Online as of December 27, 2020
Fluoride (said like floor-eyed) is a mineral that occurs naturally in soil, water, and air that has been shown to prevent cavities, or tooth decay. For the past several decades, fluoride has been added to community water supplies and oral care products such as toothpaste and mouth rinse. Fluoride works by strengthening the tooth’s hard outer surface called enamel.
You can get fluoride by drinking tap water in communities where the public water system adds fluoride and by using fluoride toothpaste and mouth rinse, as well as from certain foods and beverages. In the dental office, a dentist can apply fluoride varnish or gel, and in some public health programs, children can have fluoride varnish applied to their teeth.
Fluoride can prevent tooth decay across the lifespan; both children and adults benefit from it.
- Find the amount of fluoride in your community’s water by checking with your local water utility. Although some bottled waters have the recommended amount of fluoride, many do not. If you have well water, it will need to be tested for fluoride concentration. Your dentist or local health department may be able to assist you.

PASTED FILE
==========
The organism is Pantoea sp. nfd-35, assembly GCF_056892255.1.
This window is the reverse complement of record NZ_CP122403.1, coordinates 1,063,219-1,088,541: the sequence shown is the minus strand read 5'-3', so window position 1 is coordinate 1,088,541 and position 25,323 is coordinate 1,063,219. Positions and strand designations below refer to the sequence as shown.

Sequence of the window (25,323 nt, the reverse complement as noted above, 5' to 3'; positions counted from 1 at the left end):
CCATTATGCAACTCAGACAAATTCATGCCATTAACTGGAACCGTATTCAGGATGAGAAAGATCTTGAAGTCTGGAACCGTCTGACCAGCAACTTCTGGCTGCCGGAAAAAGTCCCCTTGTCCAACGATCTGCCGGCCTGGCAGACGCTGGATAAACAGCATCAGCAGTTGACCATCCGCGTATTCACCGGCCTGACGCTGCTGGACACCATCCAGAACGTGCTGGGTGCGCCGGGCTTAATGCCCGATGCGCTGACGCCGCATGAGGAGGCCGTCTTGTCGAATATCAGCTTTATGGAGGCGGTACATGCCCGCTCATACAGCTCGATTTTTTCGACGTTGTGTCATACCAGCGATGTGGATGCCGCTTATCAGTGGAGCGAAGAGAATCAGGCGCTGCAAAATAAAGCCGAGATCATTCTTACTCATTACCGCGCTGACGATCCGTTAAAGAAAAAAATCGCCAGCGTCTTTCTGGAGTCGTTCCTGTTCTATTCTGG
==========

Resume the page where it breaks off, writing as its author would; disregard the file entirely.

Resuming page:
- Brush with a fluoride toothpaste twice a day, floss regularly, and see a dentist for routine check-ups.
- Ask your child’s dentist or doctor about fluoride toothpaste use. You should not use fluoride toothpaste for children younger than age 2 unless you have been advised to do so by a dentist or doctor.
- Centers for Disease Control and Prevention (CDC) Water Fluoridation page
An overview of community water fluoridation that provides information about benefits, safety, statistics, other fluoride products, guidelines and recommendations.
- My Water’s Fluoride (CDC)
My Water’s Fluoride allows consumers to learn about the fluoride level in their drinking water.
- Private Wells (CDC)
CDC’s web page on private well water and fluoride.
- The Story of Fluoridation
The story of how dental science discovered, and ultimately proved to the world, that fluoride, a mineral found in rocks and soil, prevents tooth decay.
- MedlinePlus: Fluoride
The NIH National Library of Medicine’s collection of links to government, professional and non-profit/voluntary organizations with information on water fluoridation.
*Original article online at https://www.nidcr.nih.gov/health-info/fluoride/more-info
** See also The Story of Fluoridation
by the National Institute of Dental and Craniofacial Research